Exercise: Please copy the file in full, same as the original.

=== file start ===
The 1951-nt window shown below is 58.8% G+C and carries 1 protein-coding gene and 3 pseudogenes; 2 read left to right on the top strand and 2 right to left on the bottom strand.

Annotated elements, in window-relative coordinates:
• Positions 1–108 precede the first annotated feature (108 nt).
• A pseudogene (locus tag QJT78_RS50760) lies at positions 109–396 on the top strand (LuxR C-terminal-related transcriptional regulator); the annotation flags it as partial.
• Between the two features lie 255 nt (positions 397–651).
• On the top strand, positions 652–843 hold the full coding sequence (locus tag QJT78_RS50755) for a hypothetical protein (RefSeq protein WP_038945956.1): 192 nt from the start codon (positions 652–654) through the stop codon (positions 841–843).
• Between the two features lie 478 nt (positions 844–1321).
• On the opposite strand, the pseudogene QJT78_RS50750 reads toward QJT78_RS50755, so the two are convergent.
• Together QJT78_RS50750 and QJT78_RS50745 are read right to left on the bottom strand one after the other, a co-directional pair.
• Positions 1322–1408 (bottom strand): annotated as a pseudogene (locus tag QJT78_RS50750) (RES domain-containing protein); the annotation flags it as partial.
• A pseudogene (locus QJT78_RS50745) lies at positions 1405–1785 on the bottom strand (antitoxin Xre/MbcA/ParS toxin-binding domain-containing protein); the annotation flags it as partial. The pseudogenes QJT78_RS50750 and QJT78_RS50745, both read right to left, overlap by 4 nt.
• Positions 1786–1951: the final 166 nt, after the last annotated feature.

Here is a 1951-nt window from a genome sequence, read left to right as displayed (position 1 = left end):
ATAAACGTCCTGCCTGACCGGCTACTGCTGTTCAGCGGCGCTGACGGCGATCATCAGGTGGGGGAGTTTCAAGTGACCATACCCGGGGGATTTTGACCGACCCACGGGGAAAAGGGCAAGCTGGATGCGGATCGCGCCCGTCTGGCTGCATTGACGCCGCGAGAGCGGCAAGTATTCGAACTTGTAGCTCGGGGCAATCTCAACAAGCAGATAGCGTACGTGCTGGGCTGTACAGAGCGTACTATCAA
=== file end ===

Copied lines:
The 1951-nt window shown below is 58.8% G+C and carries 1 protein-coding gene and 3 pseudogenes; 2 read left to right on the top strand and 2 right to left on the bottom strand.

Annotated elements, in window-relative coordinates:
• Positions 1–108 precede the first annotated feature (108 nt).
• A pseudogene (locus tag QJT78_RS50760) lies at positions 109–396 on the top strand (LuxR C-terminal-related transcriptional regulator); the annotation flags it as partial.
• Between the two features lie 255 nt (positions 397–651).
• On the top strand, positions 652–843 hold the full coding sequence (locus tag QJT78_RS50755) for a hypothetical protein (RefSeq protein WP_038945956.1): 192 nt from the start codon (positions 652–654) through the stop codon (positions 841–843).
• Between the two features lie 478 nt (positions 844–1321).
• On the opposite strand, the pseudogene QJT78_RS50750 reads toward QJT78_RS50755, so the two are convergent.
• Together QJT78_RS50750 and QJT78_RS50745 are read right to left on the bottom strand one after the other, a co-directional pair.
• Positions 1322–1408 (bottom strand): annotated as a pseudogene (locus tag QJT78_RS50750) (RES domain-containing protein); the annotation flags it as partial.
• A pseudogene (locus QJT78_RS50745) lies at positions 1405–1785 on the bottom strand (antitoxin Xre/MbcA/ParS toxin-binding domain-containing protein); the annotation flags it as partial. The pseudogenes QJT78_RS50750 and QJT78_RS50745, both read right to left, overlap by 4 nt.
• Positions 1786–1951: the final 166 nt, after the last annotated feature.

Here is a 1951-nt window from a genome sequence, read left to right as displayed (position 1 = left end):
ATAAACGTCCTGCCTGACCGGCTACTGCTGTTCAGCGGCGCTGACGGCGATCATCAGGTGGGGGAGTTTCAAGTGACCATACCCGGGGGATTTTGACCGACCCACGGGGAAAAGGGCAAGCTGGATGCGGATCGCGCCCGTCTGGCTGCATTGACGCCGCGAGAGCGGCAAGTATTCGAACTTGTAGCTCGGGGCAATCTCAACAAGCAGATAGCGTACGTGCTGGGCTGTACAGAGCGTACTATCAA